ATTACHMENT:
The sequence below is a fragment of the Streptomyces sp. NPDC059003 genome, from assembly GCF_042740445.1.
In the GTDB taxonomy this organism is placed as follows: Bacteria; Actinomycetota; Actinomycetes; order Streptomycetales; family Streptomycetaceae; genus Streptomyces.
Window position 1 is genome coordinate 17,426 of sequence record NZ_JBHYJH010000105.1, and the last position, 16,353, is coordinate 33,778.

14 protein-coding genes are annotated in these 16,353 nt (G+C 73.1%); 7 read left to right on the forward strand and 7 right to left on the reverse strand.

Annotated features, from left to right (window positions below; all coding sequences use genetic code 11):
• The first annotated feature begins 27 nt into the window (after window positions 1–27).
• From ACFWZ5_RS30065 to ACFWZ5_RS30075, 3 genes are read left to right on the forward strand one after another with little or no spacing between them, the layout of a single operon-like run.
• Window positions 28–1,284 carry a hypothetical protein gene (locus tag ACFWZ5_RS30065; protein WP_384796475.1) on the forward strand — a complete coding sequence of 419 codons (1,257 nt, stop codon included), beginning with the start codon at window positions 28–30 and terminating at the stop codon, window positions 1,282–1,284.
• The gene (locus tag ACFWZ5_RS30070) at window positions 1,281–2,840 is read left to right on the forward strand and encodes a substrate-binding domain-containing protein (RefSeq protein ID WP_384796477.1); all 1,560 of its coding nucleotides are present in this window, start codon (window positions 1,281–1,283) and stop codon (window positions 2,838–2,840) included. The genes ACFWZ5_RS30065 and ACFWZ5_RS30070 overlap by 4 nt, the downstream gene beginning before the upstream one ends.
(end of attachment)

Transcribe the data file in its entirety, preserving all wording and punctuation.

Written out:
The sequence below is a fragment of the Streptomyces sp. NPDC059003 genome, from assembly GCF_042740445.1.
In the GTDB taxonomy this organism is placed as follows: Bacteria; Actinomycetota; Actinomycetes; order Streptomycetales; family Streptomycetaceae; genus Streptomyces.
Window position 1 is genome coordinate 17,426 of sequence record NZ_JBHYJH010000105.1, and the last position, 16,353, is coordinate 33,778.

14 protein-coding genes are annotated in these 16,353 nt (G+C 73.1%); 7 read left to right on the forward strand and 7 right to left on the reverse strand.

Annotated features, from left to right (window positions below; all coding sequences use genetic code 11):
• The first annotated feature begins 27 nt into the window (after window positions 1–27).
• From ACFWZ5_RS30065 to ACFWZ5_RS30075, 3 genes are read left to right on the forward strand one after another with little or no spacing between them, the layout of a single operon-like run.
• Window positions 28–1,284 carry a hypothetical protein gene (locus tag ACFWZ5_RS30065; protein WP_384796475.1) on the forward strand — a complete coding sequence of 419 codons (1,257 nt, stop codon included), beginning with the start codon at window positions 28–30 and terminating at the stop codon, window positions 1,282–1,284.
• The gene (locus tag ACFWZ5_RS30070) at window positions 1,281–2,840 is read left to right on the forward strand and encodes a substrate-binding domain-containing protein (RefSeq protein ID WP_384796477.1); all 1,560 of its coding nucleotides are present in this window, start codon (window positions 1,281–1,283) and stop codon (window positions 2,838–2,840) included. The genes ACFWZ5_RS30065 and ACFWZ5_RS30070 overlap by 4 nt, the downstream gene beginning before the upstream one ends.